Video by Leslie Thomas

I returned to an empty mind filled only with the rhythm of my stroke, the visions of the light engulfing my arms, and feeling of the invigoratingly cool 65° water. From time to time I would smell the diesel exhaust from the boat. I had been very worried about getting sick from the fumes. In the past I had been on boats where the fumes really turned my stomach, but strangely there in the water, I had no difficulty. I merely moved a bit further from the boat and started breathing solely through my mouth. The smell was barely detectable.

As I continued to swim there was very little to look at. Jennifer was gone, and the boat was illuminated only by the dim lights inside the cabin, and 8 snap-light sticks hanging by strings along the boat's railing. Under ordinary circumstances I would say that the light sticks don't give off very much light, but in the inky darkness of the moonless night they shown clearly, almost overpowering the dim cabin lights. For a while I became entranced by the sticks themselves. The surface of the water was quiet, but the rolling waves were causing the boat to roll and the light sticks to swing left and right, and up against the boat and and then away from it. I could see how a person could get sea sick just looking at them. So I decided it was best to ignore them except to use them as a quick point of reference.

As the night passed the world around me became stranger. There was the still present bioluminescent plankton, the light sticks swaying back and forth, and a growing sense of being surrounded by the otherwise benign darkness. The boat was to my left and while I breathe to both sides, I sometimes have a habit of closing my eyes as I turn my head to breathe. I would momentarily lose a sense of time or place, but I would inevitably open my eyes as I breathed and regain my bearing. This repeated over and over, interrupted only by a couple of jellyfish illuminated by the bioluminescent light. Thankfully, the light allowed me to see them soon enough to quickly move and successfully avoid them.

Photograph by Paula Selby

As I fell deeper into a trance like state, I became less and less aware of my location in relation to the boat. Thankfully, the feedings every 20 minutes prevented me from drifting mentally to far away. Each feeding returned me to the task at hand. I had told my team that I didn't want to know how long I was in the water or how far I had gone. My thinking was that I hoped to avoid any emotional roller coaster from finding I am going too slow or that so little time had passed. Instead I would just keep swimming until I got there. 

Time continued to pass as I swam through the night but now more slowly and I feeling the sleep deficit I had built up over the few days before the swim. I fell deeper and deeper into my thoughts losing all conscious awareness of where I was. Bump! I ran straight into the bow of the boat. Well that surely woke me up. I wasn't going to let that happen again, so I moved a bit further from the boat. I fell back into a hypnotic rhythm reinforced by the ever-present light flowing from from my hands. Once again I emerged from what felt like a semi conscious state and saw that I was more than 20 yards from the boat. I could see Leslie looking over at me from the deck, but to me it seemed that maybe I was out a bit too far. I moved in closer at the next feeding and the cycle repeated. This time I was even a bit further. Once again I questioned myself: is this too far from the boat?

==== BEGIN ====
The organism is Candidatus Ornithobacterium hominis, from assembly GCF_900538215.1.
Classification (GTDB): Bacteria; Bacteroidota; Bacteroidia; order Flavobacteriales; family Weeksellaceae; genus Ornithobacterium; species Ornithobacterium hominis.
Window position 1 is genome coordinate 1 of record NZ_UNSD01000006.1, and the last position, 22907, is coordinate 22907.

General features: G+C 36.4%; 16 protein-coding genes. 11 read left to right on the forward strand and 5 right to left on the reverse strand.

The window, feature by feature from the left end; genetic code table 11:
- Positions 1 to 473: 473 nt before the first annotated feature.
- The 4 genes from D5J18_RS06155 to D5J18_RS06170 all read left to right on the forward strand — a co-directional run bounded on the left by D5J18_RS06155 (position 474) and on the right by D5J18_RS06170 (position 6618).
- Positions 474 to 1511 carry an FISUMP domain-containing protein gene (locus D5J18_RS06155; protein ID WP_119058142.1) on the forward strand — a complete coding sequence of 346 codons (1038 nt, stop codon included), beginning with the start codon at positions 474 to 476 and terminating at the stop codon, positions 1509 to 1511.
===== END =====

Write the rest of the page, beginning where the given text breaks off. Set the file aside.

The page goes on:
Looking ahead to me near the bow of the boat

Photograph by Paula Selby

I finally became aware that I was not feeling well and that it was causing my mind to be distracted from the job of staying close to the boat. Finally, I drifted away from the boat again, and this time I was at least 30 yards away in the open ocean. It was pitch black out and I could barely hear the idling engines of the boat. This time I knew I was outside my comfort zone. Frankly, it was damn spooky, and this comes from someone who surfed Rincon Point in California under a full moon whenever I could. (Preferably alone so as to avoid any collisions with other surfers.)

I swam back toward the boat and told the crew I was having problems staying close to the boat. The captain came up with the perfect solution: if I venture beyond 20 yards from the boat he would shine the boat's spotlight on me. This would get my attention and bring me out of my semi-hypnotic state. Unfortunately, this did not address a bigger problem I was having, that is, the misery I was in as a result of not enough sleep before the swim. As the night wore on an oppressive heaviness came down upon me. Each feeding did nothing more than provide a brief respite from it. If only I had gotten enough sleep. It was all I could think about. I tried to think of a song to sing in my head. 

In the months leading up to Catalina I would frequently listen to Eminem on the way to the pool. One of his songs "I'm not afraid" was something that gave me inspiration in my preparation. I tried to sing it in my head, but it just wouldn't stick. Instead a refrain from one of his older songs "Stan" began to repeat over and over. The refrain is sung by British star Dido and it kept repeating in my head: "It reminds me, that it's not so bad, it's not so bad". This helped me through some of the darkest periods. People who are familiar with the song will understand how completely ironic that this was the song that carried me through the night.

Photograph by Paula Selby

Finally, I told my crew that I wasn't doing well. At least that is what I intended to say, but I have no idea what came out of my mouth. Barbara told me it was the "witching hour". In an earlier conversation, Barbara had warned me that many swimmers have a hard time an hour or so before sunrise. She had told me to just keep going and that it I would feel better once the sun rose. Recalling that I had swum almost 6 ½ hours last summer feeling terrible during the Portland Bridge Swim, I realized I could swim for 2 more hours no matter how I was feeling. So I told myself: just get through the night and we'll start all over in the morning.